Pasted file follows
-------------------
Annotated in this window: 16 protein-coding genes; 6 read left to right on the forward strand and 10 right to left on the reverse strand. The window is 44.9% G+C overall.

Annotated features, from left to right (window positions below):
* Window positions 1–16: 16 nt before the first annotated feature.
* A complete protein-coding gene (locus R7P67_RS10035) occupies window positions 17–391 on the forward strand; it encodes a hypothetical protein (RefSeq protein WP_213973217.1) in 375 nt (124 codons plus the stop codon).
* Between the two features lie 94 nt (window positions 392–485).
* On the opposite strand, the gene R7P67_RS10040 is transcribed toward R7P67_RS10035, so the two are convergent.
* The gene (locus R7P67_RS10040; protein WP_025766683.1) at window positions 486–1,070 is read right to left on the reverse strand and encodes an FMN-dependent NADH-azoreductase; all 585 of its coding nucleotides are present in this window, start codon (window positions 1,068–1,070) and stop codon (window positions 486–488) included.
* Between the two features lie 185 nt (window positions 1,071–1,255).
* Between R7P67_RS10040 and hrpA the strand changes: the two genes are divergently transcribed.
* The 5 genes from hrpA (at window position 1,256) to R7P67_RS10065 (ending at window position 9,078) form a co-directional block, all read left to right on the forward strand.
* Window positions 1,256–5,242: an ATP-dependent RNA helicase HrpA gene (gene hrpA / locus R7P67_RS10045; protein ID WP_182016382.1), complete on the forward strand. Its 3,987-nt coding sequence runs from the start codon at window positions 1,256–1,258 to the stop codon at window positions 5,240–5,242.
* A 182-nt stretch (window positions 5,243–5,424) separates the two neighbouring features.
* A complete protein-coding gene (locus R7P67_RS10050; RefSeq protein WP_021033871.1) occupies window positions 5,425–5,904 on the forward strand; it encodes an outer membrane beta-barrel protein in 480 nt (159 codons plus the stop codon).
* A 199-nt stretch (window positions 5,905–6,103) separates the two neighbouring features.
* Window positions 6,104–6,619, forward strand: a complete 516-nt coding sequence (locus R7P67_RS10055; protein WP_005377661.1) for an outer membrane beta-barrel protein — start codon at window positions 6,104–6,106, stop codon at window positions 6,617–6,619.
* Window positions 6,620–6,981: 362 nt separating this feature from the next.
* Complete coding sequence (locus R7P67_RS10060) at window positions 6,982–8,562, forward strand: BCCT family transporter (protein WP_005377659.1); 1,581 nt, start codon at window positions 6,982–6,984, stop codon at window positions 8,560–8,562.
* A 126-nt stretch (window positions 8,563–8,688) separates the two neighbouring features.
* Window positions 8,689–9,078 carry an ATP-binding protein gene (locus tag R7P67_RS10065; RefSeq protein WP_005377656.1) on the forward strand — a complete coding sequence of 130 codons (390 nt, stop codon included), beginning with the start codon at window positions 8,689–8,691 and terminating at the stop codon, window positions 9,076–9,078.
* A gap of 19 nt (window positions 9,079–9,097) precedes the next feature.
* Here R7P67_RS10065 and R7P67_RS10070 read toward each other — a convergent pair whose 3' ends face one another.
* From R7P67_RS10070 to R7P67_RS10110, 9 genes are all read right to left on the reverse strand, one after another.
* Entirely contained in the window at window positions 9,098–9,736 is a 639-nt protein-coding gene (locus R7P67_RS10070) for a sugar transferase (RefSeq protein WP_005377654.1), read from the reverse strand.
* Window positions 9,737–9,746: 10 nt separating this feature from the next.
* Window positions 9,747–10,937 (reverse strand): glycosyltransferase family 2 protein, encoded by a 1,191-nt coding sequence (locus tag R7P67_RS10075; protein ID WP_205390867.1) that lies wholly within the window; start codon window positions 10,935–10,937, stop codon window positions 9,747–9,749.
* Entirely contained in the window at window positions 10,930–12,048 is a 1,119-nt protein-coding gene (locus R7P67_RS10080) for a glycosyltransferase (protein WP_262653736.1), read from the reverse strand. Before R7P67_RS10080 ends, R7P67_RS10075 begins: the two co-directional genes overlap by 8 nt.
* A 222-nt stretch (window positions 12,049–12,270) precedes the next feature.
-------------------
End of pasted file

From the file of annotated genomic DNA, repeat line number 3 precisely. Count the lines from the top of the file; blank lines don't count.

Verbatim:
* Window positions 1–16: 16 nt before the first annotated feature.